Mercedes-Benz W154 Silver Arrows

Silver Arrows at the Goodwood Revival 2012

On May 27, 1934 the German racing cars that were soon to acquire the nickname “Silver Arrow” were entered for their first race, on the Avus racetrack in Berlin. Although neither Auto Union nor Mercedes-Benz won that event, it was not long before these two manufacturers began to dominate international Grand Prix racing, a situation that prevailed until the outbreak of the Second World War in 1939. It seems almost incredible today, but by 1936 the Silver Arrow racing cars were reaching speeds of up to 380 kilometres an hour on the long straights of the Avus circuit. The esteem in which these models and their drivers were held was based on their superb technology, which was way ahead of its time, and their drivers, whose courage is still an inspiration to subsequent generations of drivers. Yet it is not only the beauty of these automobiles that inspire awe, it also the rich history that comes along with them.

Mercedes-Benz and Auto Union race cars from the 1930s took to the track at the 2012 Goodwood Revival, some 75 years after the famed Silver Arrows first appeared in the United Kingdom. The Silver Arrows featured at the Revival were some of the most iconic of that wonderful era of racing. Audi Tradition saw their rear-engine Auto Union Type A, Type C, and monstrous Type D Dual Compressor hit the track against their former rivals, the front-engine Mercedes-Benz W 25, W 125, W 154 and W 165. While Auto Union achieved early head-to-head success, Mercedes-Benz racers claimed victory over several of the biggest races of the mid-to-late 1930s.

Piloted by experienced, world-famous drivers, the Silver Arrows staged several demonstration runs over the Goodwood Revival 2012, providing all the spectacle of a real race, but without risk to these priceless and irreplaceable pieces of motorsport history. Behind the wheel for the demo runs at Audi included Formula 1 legend Jacky Ickx, five-time Le Mans winner Frank Biela and arch enthusiast Nick Mason, while Jochen Mass, Karl Wendlinger, Jackie Stewart and his son Paul led the team driving the Silver Arrows from Mercedes-Benz. (See Goodwood Revival 2012 – Silver Arrows Race Report)

Silver Arrows at the 2012 Goodwood Revival – Paddock Pictures

Silver Arrows paddock at Goodwood Revival 2012
Silver Arrows paddock at Goodwood Revival 2012 (photo: Tim Scott)
Silver Arrows paddock at Goodwood Revival 2012
Silver Arrows paddock at Goodwood Revival 2012 (photo: Tim Scott)
Silver Arrows paddock at Goodwood Revival 2012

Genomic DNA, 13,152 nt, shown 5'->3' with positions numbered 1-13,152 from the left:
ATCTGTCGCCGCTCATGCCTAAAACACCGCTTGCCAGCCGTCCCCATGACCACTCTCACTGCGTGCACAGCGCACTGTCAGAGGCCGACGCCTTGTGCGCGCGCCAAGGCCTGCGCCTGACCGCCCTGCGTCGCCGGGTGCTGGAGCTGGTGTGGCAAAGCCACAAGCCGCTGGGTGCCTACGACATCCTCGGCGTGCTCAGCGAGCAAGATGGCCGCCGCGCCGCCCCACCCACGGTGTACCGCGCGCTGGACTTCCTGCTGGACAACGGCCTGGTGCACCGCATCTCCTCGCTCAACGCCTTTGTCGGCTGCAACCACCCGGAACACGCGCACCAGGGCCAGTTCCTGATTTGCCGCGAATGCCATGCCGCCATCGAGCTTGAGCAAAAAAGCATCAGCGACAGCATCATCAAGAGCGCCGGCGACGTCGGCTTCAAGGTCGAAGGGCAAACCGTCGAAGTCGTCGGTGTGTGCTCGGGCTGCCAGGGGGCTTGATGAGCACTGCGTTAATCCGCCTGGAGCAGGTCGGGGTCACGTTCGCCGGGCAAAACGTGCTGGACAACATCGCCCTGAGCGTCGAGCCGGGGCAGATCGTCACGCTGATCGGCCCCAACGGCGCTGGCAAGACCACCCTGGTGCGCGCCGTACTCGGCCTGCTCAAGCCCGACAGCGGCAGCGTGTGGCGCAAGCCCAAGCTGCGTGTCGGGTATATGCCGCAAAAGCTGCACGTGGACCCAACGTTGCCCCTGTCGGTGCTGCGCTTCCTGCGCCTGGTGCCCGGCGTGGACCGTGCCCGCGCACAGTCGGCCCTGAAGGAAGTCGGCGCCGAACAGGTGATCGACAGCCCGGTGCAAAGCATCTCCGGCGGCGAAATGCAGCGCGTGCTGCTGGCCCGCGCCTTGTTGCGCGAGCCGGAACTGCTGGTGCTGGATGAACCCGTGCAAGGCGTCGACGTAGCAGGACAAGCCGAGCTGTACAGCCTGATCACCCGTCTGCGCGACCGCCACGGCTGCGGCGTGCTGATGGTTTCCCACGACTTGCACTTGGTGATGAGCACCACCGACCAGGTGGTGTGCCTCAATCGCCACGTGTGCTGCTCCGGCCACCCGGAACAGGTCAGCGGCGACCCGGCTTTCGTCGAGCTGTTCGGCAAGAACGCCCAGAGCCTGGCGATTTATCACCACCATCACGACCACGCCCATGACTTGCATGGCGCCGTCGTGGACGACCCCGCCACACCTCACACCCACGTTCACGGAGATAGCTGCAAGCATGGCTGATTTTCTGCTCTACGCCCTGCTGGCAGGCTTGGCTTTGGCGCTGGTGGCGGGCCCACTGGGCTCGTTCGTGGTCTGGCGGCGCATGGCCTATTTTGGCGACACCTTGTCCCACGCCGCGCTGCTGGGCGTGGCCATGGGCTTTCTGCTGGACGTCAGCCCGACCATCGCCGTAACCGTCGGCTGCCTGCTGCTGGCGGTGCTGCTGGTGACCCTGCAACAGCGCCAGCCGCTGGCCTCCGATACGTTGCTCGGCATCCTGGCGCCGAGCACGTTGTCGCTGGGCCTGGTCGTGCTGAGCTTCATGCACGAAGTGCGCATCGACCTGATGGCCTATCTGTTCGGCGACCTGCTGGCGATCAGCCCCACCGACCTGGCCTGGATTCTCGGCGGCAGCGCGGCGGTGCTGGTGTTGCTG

Silver Arrows paddock at Goodwood Revival 2012 (photo: Tim Scott)
Silver Arrows paddock at Goodwood Revival 2012
Silver Arrows paddock at Goodwood Revival 2012 (photo: Tim Scott)
Auto Union Silver Arrows at Goodwood Revival
Auto Union Silver Arrows at the Goodwood Revival. From left: Auto Union Type A (1934), Auto Union Type C (1936), Auto Union Type D (1938) and the two Auto Union Type D Dual Compressor from 1939. (photo: Audi AG)
Mercedes-Benz Classic paddock at the 2012 Goodwood Revival.
Mercedes-Benz Classic paddock at the 2012 Goodwood Revival. From right: Mercedes-Benz W 25 (1934), Mercedes-Benz W 125 (1937), Mercedes-Benz W 154 (1939), Mercedes-Benz W 165 (1939) and the W 154 from 1939. (photo: Daimler AG)
Mercedes-Benz W 25 Silver Arrows
Mercedes-Benz W 25 Silver Arrows at Goodwood Revival 2012 (photo: Julien Mahiels)
Jackie Ickx
Jackie Ickx suits up prior to the Silver Arrows demonstration race (photo: Julien Mahiels
Jackie Stewart and Jackie Ickx prior to the Silver Arrows demonstration race
Jackie Stewart and Jackie Ickx prior to the Silver Arrows demonstration race (photo: Julien Mahiels
Silver Arrows paddock at Goodwood Revival 2012
Two legends prepare to roll off with two Silver Arrow legends (photo: Julien Mahiels)

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  1. As David Hinshaw says, “Great photo gallery and history of these awesome machines. Thanks to all involved for putting this together!” Good also to see Stuck (senior!) in hill-climbing and also Luigi Fagioli who always seemed to be overshadowed by Caracciola and Seaman in pre-war racing and by Fangio and Farina in 1950-1951. A driver who deserves to be remembered more than he is. An article for your site, maybe?